Urinary Incontinence in Children (cont.)

Points to Remember

  • Urinary incontinence in children is common.


  • Nighttime wetting occurs more commonly in boys.


  • Daytime wetting is more common in girls.


  • After age 5, incontinence disappears naturally at a rate of 15 percent of cases per year.


  • Treatments include waiting, dietary modification, moisture alarms, medications, and bladder training.

For More Information

American Academy of Pediatrics
141 Northwest Point Boulevard
Elk Grove Village, IL 60007-1098
Phone: 847-434-4000
Email: kidsdocs@aap.org
Internet: www.aap.org

American Urological Association Foundation
1000 Corporate Boulevard
Linthicum, MD 21090
Phone: 1-866-RING-AUA (746-4282) or 410-689-3700
Email: patienteducation@auafoundation.org
Internet: www.UrologyHealth.org

National Association for Continence
P.O. Box 1019
Charleston, SC 29402-1019
Phone: 1-800-BLADDER (252-3337) or 843-377-0900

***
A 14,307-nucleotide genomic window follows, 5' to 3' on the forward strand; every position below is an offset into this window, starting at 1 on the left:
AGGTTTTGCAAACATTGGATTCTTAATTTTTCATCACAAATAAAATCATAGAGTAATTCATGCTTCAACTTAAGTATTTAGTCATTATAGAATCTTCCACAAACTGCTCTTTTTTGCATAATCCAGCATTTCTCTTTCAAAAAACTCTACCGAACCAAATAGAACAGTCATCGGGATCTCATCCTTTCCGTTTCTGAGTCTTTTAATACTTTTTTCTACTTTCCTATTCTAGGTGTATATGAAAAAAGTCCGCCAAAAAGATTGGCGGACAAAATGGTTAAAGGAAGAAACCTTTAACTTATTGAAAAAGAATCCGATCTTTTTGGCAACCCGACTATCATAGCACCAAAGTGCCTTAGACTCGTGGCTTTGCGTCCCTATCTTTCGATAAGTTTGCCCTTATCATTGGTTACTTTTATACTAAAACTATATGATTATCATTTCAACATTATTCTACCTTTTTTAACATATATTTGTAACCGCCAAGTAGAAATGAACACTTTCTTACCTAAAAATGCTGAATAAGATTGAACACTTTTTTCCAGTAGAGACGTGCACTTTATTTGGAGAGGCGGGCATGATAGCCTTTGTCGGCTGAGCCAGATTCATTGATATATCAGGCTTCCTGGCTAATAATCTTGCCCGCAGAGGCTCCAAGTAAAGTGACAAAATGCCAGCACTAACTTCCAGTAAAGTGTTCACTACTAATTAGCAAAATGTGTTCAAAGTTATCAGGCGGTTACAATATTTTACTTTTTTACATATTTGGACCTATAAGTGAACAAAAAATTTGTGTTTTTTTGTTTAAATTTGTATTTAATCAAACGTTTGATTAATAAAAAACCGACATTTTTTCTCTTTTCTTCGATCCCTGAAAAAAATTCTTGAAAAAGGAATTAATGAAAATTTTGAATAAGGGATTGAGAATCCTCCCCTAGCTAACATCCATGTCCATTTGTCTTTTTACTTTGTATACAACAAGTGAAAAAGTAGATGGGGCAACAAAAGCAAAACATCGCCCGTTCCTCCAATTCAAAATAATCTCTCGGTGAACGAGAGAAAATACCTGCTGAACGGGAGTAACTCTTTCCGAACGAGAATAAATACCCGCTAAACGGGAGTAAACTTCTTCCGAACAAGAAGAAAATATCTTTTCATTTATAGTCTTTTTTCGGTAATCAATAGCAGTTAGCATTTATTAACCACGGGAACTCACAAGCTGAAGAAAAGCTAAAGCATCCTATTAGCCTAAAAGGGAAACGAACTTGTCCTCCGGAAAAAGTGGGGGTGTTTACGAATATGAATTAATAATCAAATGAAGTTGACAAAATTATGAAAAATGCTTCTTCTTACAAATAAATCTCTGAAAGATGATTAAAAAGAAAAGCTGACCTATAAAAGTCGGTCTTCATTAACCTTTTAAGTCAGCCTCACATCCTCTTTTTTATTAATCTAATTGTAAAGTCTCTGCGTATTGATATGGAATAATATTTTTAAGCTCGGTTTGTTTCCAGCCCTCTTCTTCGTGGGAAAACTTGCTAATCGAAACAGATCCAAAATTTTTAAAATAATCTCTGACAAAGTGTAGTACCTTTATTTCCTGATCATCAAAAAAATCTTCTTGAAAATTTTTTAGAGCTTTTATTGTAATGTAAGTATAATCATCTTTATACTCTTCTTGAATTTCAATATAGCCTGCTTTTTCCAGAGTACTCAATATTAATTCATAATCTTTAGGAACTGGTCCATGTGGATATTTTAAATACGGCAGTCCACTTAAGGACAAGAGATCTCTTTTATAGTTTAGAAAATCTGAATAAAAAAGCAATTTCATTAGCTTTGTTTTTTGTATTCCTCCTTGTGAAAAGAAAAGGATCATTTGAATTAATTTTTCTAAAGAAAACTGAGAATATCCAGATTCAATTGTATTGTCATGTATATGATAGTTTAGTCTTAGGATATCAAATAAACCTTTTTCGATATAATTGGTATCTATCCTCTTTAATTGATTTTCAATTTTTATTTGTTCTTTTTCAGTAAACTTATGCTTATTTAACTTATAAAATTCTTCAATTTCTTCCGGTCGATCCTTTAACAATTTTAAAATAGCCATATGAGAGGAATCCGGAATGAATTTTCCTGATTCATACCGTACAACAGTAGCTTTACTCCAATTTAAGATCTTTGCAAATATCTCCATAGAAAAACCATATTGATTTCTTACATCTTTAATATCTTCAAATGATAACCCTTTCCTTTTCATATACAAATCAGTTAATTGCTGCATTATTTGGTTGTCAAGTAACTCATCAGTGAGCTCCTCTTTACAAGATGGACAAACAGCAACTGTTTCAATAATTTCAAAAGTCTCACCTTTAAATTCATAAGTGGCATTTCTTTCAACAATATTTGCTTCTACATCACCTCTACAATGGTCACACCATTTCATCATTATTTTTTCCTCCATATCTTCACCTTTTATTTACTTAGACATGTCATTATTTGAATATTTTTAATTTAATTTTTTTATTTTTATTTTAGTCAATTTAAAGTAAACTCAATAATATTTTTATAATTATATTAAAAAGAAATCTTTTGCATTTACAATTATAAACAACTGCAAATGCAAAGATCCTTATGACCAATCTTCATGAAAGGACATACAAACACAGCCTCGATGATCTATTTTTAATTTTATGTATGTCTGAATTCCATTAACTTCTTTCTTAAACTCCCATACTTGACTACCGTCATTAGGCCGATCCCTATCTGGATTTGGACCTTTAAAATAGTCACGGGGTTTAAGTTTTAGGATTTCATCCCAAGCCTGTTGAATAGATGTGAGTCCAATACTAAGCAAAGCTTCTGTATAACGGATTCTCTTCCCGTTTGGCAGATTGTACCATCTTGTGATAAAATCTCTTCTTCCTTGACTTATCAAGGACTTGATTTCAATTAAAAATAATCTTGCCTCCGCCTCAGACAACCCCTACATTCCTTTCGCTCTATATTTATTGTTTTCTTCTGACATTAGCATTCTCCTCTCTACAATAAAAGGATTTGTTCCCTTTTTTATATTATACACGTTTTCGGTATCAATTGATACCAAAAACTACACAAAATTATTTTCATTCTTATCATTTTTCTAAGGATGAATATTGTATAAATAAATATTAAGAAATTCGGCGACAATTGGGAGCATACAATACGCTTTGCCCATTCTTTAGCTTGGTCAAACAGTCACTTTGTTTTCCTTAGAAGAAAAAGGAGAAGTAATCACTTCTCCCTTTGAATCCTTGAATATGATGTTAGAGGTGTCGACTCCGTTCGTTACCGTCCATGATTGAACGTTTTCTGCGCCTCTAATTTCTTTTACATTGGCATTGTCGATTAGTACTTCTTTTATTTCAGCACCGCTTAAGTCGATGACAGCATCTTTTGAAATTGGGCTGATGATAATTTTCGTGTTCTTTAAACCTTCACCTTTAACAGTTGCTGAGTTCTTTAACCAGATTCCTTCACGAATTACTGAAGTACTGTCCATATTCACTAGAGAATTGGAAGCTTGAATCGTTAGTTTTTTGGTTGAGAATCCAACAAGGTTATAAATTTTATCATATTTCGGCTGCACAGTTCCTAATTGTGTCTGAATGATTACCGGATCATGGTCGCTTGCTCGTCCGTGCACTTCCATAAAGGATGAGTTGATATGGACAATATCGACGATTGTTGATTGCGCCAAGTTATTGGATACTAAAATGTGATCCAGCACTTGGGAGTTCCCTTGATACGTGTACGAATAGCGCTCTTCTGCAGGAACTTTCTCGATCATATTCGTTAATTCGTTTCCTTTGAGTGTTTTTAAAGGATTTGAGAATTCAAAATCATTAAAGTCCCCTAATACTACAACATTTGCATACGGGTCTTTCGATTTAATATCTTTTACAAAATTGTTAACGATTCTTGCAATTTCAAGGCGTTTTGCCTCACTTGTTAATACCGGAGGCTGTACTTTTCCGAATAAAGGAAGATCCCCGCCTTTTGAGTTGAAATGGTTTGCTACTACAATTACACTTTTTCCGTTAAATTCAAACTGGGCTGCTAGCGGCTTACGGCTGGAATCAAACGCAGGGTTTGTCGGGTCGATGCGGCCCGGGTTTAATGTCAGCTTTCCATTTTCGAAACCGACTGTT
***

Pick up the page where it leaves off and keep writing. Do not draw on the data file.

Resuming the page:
Email: memberservices@nafc.org
Internet: www.nafc.org

National Kidney Foundation
30 East 33rd Street
New York, NY 10016
Phone: 1-800-622-9010 or 212-889-2210
Email: info@kidney.org
Internet: www.kidney.org

The Simon Foundation for Continence
P.O. Box 835
Wilmette, IL 60091
Phone: 1-800-23-SIMON (237-4666) or 847-864-3913
Email: simoninfo@simonfoundation.org
Internet: www.simonfoundation.org

Society of Urologic Nurses and Associates
P.O. Box 56 East Holly Avenue
Pitman, NJ 08071-0056
Phone: 1-888-TAP-SUNA (827-7862) or 856-256-2335
Email: suna@ajj.com
Internet: www.suna.org

SOURCE:

National Kidney and Urologic Diseases Information Clearinghouse (NKUDIC), National Institutes of Health, http://kidney.niddk.nih.gov


Last Editorial Review: 10/1/2006 6:33:31 PM



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